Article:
In this session, we'll continue our study of high-order list functions.

We'll introduce a new class of such functions which are called fold or reduce

combinators. There's several variance of these

combinators, but what they have in common is that they insert and give an operator

between adjacent elements of a list. Another common operation on lists is to

combine the element of a list using a given operator.

For instance, to take the sum of a list, you would put a plus between adjacent

elements of the list or to take a product, you would use, multiplication operation

between, adjacent elements. To cater for empty lists, so if n equals

zero, we can, we, we deal with that by actually taking zero plus in the sum and,

one times in the product. So each time we take the unit value of the

operation as a first operation here on the left.

So that way the, our definitions of sum and product can also deal with empty

lists. And that, of course, can be implemented with the usual recursive

schema, So could define sum takes a list of Int,

and gives you a an Int. If the list is Nil, then we return the unit element zero,

Otherwise, we return y plus sum ys. Again, you might ask how can I generalize

that pattern, and in fact it can be abstracted using the generic method

reduceLeft. So reduceLeft inserts a given binary operator between adjacent elements

of a list. So, if you have a list of from x1 to xn

and we say reduceLeft up and we would put an operator between each successive

elements of the list. If we draw that as a tree, it would look

like this one here, So we have a list of x1,

X2 and so on until we have the last operation that's the last element of the

list. Once we have reduceLeft, we can express

sum and product with it. So sum just would be take the list that

just starts with the zero and then following the list xs and reduceLeft with

a plus operation. So it would look like as thing here, would

be zero, X1 plus, plus x2 and so on, With a plus xn.

And product would be the same thing except that at the lower left corner of this tree

here you would have a one, and as an operation you would have a times.

By the way, Instead of writing, functions like this

one here, two parameters xy then x times y, Scala actually lets you write that also

in a shorter way using underscores. So you could just write, underscore times

underscore for this very same function. The idea is that every underscore

represents a function parameter, so if you have several ones, then each one would

represent a new parameter going from left to right.

And the parameters then are implicitly defined at the next out of pair of

parentheses. So that's why here you would read this

expression as first saying, well, this defines two parameters, x times y.

And here are my parentheses, so that's where I insert the parameters x and y that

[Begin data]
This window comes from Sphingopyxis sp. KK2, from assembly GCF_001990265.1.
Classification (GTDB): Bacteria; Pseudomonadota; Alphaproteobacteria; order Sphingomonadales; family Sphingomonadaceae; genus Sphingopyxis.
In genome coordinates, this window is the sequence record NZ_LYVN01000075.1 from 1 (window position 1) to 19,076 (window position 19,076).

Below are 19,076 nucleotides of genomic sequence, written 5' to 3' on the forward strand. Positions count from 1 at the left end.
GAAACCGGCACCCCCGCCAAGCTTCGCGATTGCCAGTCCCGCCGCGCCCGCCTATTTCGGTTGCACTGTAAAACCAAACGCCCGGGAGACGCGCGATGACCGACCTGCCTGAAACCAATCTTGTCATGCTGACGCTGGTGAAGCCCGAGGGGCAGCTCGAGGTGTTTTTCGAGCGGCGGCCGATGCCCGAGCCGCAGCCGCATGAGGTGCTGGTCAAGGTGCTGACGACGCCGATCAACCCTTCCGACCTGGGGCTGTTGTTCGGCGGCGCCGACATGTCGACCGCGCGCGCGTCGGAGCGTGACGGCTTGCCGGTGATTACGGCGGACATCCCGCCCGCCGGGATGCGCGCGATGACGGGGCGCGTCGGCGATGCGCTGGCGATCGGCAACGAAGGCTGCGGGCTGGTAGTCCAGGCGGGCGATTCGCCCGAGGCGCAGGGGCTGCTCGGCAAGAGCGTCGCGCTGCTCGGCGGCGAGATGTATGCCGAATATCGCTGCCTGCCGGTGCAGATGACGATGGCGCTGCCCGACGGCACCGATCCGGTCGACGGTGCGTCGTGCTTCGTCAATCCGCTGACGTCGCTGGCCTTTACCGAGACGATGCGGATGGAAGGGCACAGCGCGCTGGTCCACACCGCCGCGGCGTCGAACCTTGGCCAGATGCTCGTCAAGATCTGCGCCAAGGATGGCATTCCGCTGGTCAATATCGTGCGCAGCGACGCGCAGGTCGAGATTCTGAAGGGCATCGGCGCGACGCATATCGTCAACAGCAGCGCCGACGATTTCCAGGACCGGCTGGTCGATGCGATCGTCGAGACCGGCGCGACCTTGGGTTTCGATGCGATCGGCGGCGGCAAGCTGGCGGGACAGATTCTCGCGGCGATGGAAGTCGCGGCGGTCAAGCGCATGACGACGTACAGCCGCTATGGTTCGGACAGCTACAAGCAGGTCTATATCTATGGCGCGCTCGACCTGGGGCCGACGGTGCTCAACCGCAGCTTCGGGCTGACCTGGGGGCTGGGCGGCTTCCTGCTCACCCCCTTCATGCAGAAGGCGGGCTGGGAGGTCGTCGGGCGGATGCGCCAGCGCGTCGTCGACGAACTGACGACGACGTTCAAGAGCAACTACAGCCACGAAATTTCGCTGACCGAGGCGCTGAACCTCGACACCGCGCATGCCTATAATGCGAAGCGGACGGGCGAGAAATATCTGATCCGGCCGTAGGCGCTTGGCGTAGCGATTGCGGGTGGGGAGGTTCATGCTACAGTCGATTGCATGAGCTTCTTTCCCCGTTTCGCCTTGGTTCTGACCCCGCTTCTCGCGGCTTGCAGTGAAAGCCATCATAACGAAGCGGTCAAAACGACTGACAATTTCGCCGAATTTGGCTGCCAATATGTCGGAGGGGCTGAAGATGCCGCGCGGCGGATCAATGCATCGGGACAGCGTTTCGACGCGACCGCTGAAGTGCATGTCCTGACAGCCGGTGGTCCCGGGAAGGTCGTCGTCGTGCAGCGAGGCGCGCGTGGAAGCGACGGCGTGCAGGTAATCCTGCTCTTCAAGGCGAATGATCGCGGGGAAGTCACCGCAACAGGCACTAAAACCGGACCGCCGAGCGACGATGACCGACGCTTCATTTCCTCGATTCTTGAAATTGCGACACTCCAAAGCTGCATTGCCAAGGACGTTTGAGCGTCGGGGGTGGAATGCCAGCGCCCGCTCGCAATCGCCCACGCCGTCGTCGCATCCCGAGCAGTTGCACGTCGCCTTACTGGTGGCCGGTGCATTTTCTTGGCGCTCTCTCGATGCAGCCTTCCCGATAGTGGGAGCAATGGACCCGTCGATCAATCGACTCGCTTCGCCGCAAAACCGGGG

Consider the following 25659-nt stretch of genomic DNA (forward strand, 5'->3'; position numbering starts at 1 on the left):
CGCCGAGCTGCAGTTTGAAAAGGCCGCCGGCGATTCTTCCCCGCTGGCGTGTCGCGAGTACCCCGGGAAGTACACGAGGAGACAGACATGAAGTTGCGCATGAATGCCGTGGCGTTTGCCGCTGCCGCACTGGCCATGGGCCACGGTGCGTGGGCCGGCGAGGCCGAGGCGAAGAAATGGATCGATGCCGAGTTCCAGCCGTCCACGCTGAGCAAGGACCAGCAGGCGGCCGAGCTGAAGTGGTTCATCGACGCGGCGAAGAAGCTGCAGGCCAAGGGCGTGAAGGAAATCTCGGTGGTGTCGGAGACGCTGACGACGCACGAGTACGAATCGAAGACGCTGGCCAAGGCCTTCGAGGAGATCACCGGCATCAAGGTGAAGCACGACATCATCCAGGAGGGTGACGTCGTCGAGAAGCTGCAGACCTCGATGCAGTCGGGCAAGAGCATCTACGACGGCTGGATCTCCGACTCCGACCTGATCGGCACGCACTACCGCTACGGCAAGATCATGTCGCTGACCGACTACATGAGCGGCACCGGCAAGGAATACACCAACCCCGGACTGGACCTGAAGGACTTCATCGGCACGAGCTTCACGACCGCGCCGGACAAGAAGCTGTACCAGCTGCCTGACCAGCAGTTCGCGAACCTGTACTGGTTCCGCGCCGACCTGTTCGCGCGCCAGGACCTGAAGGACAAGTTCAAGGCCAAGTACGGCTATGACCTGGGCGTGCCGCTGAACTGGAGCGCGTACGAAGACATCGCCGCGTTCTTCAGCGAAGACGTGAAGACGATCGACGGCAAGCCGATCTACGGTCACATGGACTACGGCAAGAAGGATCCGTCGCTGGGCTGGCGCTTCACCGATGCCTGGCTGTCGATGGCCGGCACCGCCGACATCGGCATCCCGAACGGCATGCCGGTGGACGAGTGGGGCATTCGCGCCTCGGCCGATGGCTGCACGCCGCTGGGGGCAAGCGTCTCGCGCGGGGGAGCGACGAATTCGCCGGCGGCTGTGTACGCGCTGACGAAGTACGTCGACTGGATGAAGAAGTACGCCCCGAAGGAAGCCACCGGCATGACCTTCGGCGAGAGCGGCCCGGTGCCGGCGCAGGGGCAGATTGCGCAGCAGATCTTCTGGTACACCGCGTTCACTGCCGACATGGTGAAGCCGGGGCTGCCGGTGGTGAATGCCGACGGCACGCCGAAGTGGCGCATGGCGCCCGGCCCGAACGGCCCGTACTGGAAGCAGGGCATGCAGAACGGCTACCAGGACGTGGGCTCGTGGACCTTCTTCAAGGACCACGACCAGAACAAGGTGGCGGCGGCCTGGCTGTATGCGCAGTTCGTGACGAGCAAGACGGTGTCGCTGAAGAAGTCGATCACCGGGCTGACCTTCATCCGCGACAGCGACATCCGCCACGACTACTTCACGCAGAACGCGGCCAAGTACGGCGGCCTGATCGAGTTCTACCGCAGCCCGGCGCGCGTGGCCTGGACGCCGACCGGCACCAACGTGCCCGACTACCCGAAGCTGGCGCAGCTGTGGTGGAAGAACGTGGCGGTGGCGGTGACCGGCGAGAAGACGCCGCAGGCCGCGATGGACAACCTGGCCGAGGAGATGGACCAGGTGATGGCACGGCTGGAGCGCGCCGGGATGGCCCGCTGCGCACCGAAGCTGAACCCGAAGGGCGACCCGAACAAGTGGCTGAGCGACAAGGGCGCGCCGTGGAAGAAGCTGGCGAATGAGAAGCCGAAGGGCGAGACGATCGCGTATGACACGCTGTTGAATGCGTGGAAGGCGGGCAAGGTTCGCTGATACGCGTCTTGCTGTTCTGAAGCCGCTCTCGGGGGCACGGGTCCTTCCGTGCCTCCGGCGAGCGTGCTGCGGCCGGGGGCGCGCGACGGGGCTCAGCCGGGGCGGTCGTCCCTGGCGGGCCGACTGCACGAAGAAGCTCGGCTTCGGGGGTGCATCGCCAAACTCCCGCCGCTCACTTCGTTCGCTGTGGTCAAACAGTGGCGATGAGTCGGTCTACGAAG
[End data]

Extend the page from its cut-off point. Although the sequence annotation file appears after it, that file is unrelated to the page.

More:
I have just synthesized and that gives us precisely the function that you see here.

So sum and product can, in fact, be expressed even shorter, like this.

Sum would be zero followed by xs, reduceLeft with a binary operation plus.

And product would reduceLeft with a, binary operation times.

So, by its very nature, reduceLeft can only be applied to non-empty lists.

There's a more general function which is called foldLeft, which can also applied to

empty lists. The idea is that forwardLeft takes an

operation and a so called accumulator or zero element zet as an additional

parameter and that zero element would be returned if the list is empty.

So the idea here would be that you would use foldLeft like this.

Here would be a list, then you would call foldLeft with the zero element and then

you would apply the operation as an additional argument. And that would then

expand to the following tree here, And let's say we have the zero element and

x1, and that would be combined with the operation, and then the other operation

would take x2 and so on until finally the last topmost operation, would combined the

result of all the previous elements with the last element as right upper.

So, sum and product can also be defined as follows, using foldLeft instead of

reduceLeft. For sum, we say fold with a plus and zero element is zero, and for

product, we fold with a times and the unit element is a one.

So here you see some possible implementations of foldLeft and reduceLeft

as methods in class list. So reduceLeft, let's look at the type

first. It would take an operation that takes two

operands of the list element type and returns a result of the type and the

result of reduceLeft is again, the list element type.

The list must be non-empty, So in the case of Nil, we throw an error,

Nil reduceLeft. And if the list is non-empty, so it comes

just of a head x and the tail xs, Then, what we do is we forward to the

foldLeft method with a zero element x. So that's the element that will be

returned when xs is empty and the operation we have pass to reduceLeft.

Now that leaves us with foldLeft. So type of foldLeft is a bit more

complicated. Let's ignore it for the moment.

We'll get back to it. But let's look at the body.

So if the list is empty, then foldLeft would return its zero element.

Zeta. If the list is non-empty, then what we do

is, we have another call to foldLeft with zero element that's now the operation

applied to the former zero and the first element of the list.

So lets draw this. So, in the first iteration, foldLeft would

be applied recursively, with the accumulator of the first element of the

list, which I call here x1, and the operation.

Now, the second call would then apply the operation to the zero that we pass into

the second call, this, this subtree here, and the second element of the list and so